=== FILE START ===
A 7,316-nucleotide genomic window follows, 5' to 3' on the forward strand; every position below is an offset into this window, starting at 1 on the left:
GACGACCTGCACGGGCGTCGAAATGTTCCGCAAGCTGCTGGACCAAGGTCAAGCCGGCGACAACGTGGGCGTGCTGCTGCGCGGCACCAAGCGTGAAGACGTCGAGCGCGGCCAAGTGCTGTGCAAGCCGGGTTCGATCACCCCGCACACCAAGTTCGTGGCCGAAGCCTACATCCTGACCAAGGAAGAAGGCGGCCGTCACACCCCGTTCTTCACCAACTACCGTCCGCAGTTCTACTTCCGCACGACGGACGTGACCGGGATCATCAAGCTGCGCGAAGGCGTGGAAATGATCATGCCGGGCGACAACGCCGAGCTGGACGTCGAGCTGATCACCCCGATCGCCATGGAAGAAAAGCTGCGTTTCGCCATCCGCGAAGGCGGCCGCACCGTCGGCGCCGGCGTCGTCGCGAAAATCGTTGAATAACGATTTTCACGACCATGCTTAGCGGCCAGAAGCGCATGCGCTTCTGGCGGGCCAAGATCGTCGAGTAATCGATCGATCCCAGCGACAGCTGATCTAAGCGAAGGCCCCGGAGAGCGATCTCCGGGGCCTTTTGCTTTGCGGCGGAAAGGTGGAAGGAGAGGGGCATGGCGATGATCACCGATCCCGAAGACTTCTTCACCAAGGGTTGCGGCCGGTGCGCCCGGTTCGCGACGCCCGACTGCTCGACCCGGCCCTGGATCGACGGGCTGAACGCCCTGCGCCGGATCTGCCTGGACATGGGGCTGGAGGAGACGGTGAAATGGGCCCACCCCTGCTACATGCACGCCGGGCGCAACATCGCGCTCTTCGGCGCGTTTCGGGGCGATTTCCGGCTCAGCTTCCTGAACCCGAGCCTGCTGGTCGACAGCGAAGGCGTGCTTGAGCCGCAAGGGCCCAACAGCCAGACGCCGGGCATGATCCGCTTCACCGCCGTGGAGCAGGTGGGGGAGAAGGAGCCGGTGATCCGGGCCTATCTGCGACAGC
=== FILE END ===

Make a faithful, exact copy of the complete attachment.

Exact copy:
A 7,316-nucleotide genomic window follows, 5' to 3' on the forward strand; every position below is an offset into this window, starting at 1 on the left:
GACGACCTGCACGGGCGTCGAAATGTTCCGCAAGCTGCTGGACCAAGGTCAAGCCGGCGACAACGTGGGCGTGCTGCTGCGCGGCACCAAGCGTGAAGACGTCGAGCGCGGCCAAGTGCTGTGCAAGCCGGGTTCGATCACCCCGCACACCAAGTTCGTGGCCGAAGCCTACATCCTGACCAAGGAAGAAGGCGGCCGTCACACCCCGTTCTTCACCAACTACCGTCCGCAGTTCTACTTCCGCACGACGGACGTGACCGGGATCATCAAGCTGCGCGAAGGCGTGGAAATGATCATGCCGGGCGACAACGCCGAGCTGGACGTCGAGCTGATCACCCCGATCGCCATGGAAGAAAAGCTGCGTTTCGCCATCCGCGAAGGCGGCCGCACCGTCGGCGCCGGCGTCGTCGCGAAAATCGTTGAATAACGATTTTCACGACCATGCTTAGCGGCCAGAAGCGCATGCGCTTCTGGCGGGCCAAGATCGTCGAGTAATCGATCGATCCCAGCGACAGCTGATCTAAGCGAAGGCCCCGGAGAGCGATCTCCGGGGCCTTTTGCTTTGCGGCGGAAAGGTGGAAGGAGAGGGGCATGGCGATGATCACCGATCCCGAAGACTTCTTCACCAAGGGTTGCGGCCGGTGCGCCCGGTTCGCGACGCCCGACTGCTCGACCCGGCCCTGGATCGACGGGCTGAACGCCCTGCGCCGGATCTGCCTGGACATGGGGCTGGAGGAGACGGTGAAATGGGCCCACCCCTGCTACATGCACGCCGGGCGCAACATCGCGCTCTTCGGCGCGTTTCGGGGCGATTTCCGGCTCAGCTTCCTGAACCCGAGCCTGCTGGTCGACAGCGAAGGCGTGCTTGAGCCGCAAGGGCCCAACAGCCAGACGCCGGGCATGATCCGCTTCACCGCCGTGGAGCAGGTGGGGGAGAAGGAGCCGGTGATCCGGGCCTATCTGCGACAGC